Haringey planners vote against bid to flatten half Muswell Hill house – but it could still happen

PUBLISHED: 16:02 12 June 2018

Cllr Julia Ogiehor with neighbours outside the house in Woodland Gardens, Muswell Hill. Picture: Haringey Liberal Democrats

Cllr Julia Ogiehor with neighbours outside the house in Woodland Gardens, Muswell Hill. Picture: Haringey Liberal Democrats


Haringey councillors on Monday voted to block a planning application neighbours had said would threaten the unique character of a century-old street.

Farrol Goldblatt in front of the Edwardian semi in Woodland Gardens, Muswell Hill. Picture: Haringey Liberal DemocratsFarrol Goldblatt in front of the Edwardian semi in Woodland Gardens, Muswell Hill. Picture: Haringey Liberal Democrats

The council’s planning sub-committee formally urged the Planning Inspectorate to bin plans to replace half an Edwardian semi in Woodland Gardens with a modern development.

Seven out of 11 councillors voted against the plans and in favour of the 77 objectors, on the basis it would do serious harm to the historic street’s character.

Lib Dem councillor for Muswell Hill Julia Ogiehor said: “This is excellent news and a credit to the residents who have been campaigning to keep their neighbourhood special.

“The national planning policy framework and the local plan are very clear about the importance of preserving the character of areas, wherever possible, so that’s what the inspectorate needs to prioritise.”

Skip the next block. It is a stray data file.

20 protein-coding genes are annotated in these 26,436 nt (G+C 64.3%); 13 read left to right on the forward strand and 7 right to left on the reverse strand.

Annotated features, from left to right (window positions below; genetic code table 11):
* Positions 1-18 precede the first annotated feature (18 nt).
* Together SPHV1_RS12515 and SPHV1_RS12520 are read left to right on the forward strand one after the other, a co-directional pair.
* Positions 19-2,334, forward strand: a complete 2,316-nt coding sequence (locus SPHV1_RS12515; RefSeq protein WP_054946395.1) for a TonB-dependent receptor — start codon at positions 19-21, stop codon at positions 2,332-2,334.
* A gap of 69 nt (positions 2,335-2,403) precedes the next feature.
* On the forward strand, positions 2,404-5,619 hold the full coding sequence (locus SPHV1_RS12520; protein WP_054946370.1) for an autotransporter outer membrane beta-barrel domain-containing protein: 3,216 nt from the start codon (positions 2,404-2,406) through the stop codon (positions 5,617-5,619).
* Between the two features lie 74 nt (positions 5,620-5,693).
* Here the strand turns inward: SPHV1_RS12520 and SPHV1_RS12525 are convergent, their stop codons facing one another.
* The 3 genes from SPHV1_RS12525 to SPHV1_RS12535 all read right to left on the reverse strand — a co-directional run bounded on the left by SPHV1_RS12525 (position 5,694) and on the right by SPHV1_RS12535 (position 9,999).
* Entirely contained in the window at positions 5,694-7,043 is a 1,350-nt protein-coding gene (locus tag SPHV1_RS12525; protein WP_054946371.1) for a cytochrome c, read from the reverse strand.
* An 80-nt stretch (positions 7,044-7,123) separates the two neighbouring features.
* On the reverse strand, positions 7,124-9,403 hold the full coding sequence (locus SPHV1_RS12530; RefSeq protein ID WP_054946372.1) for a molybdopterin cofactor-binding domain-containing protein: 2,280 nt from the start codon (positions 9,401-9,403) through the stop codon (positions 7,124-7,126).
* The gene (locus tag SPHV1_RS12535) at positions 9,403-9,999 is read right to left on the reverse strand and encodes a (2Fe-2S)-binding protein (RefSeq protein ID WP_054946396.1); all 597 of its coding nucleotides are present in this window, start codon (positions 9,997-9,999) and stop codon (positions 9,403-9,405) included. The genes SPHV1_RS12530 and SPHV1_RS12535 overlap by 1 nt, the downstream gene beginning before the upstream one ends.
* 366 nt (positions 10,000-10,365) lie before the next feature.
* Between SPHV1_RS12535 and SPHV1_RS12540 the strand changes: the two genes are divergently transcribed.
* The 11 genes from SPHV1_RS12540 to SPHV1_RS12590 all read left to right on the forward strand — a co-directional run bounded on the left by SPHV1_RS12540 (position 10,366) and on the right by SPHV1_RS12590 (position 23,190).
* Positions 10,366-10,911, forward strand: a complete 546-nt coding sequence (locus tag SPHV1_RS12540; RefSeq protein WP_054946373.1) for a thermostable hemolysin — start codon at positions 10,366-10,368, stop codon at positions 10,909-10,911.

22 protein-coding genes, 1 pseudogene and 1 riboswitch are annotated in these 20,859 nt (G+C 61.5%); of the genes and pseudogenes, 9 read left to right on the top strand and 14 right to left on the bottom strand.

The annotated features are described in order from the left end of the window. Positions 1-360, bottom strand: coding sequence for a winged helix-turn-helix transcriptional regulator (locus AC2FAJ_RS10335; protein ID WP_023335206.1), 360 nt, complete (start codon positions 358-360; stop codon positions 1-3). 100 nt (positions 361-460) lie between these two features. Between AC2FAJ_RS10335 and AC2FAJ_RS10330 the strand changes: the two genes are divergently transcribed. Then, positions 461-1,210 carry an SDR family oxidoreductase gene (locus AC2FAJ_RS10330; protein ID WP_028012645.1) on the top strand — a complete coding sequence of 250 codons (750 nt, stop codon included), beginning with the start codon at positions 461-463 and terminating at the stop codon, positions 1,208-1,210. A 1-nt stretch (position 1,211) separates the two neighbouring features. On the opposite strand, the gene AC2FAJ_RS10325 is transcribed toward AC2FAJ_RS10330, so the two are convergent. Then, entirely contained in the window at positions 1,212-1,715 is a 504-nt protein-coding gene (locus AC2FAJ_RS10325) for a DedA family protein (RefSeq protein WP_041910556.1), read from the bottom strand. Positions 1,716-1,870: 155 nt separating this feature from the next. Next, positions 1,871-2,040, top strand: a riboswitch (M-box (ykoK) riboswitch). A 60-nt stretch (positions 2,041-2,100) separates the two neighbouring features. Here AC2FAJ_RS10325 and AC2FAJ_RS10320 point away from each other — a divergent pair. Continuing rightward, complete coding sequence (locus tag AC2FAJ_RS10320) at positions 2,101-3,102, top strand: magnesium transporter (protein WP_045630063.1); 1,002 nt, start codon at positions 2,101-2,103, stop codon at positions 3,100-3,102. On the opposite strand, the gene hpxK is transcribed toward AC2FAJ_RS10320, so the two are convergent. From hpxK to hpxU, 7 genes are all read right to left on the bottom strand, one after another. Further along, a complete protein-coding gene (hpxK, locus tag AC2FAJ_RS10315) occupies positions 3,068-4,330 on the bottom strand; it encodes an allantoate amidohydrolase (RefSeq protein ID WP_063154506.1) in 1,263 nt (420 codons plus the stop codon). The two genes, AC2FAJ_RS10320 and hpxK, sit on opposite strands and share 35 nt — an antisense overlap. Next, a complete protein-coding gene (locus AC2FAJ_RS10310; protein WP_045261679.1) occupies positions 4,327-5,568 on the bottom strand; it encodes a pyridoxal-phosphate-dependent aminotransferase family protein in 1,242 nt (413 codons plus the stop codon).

The decision was originally in the hands of the council but the applicants appealed to the Planning Inspectorate after Haringey failed to make a decision in the available time.

Architect for the new build Rod McArthur said significant delays had led to a breakdown in the developer’s trust the council could solve the issue.

Farrol Goldblatt, an architect living in the other half of the semi-detatched house, said: “The special character of this area is what drew me and my neighbours here in the first place, but this is not just about preserving it for us.

“Once that sense of history is gone, we won’t be able to get it back, and future generations will be unable to experience it.”

He added other neighbours had previously done extensive internal renovations rather than demolishing and that he believed the street was unanimously against the plans.

By contrast, in his speech to the sub-committee, Mr McArthur said: “A significant number of objections appear to be duplicates and in excess of 85 per cent of the local population do not feel very strongly.

“One interpretation is that a small minority are attempting to exert undue influence.”

Regardless of the inspectorate’s decision, the applicants only need approval for the new development and can still demolish the building.

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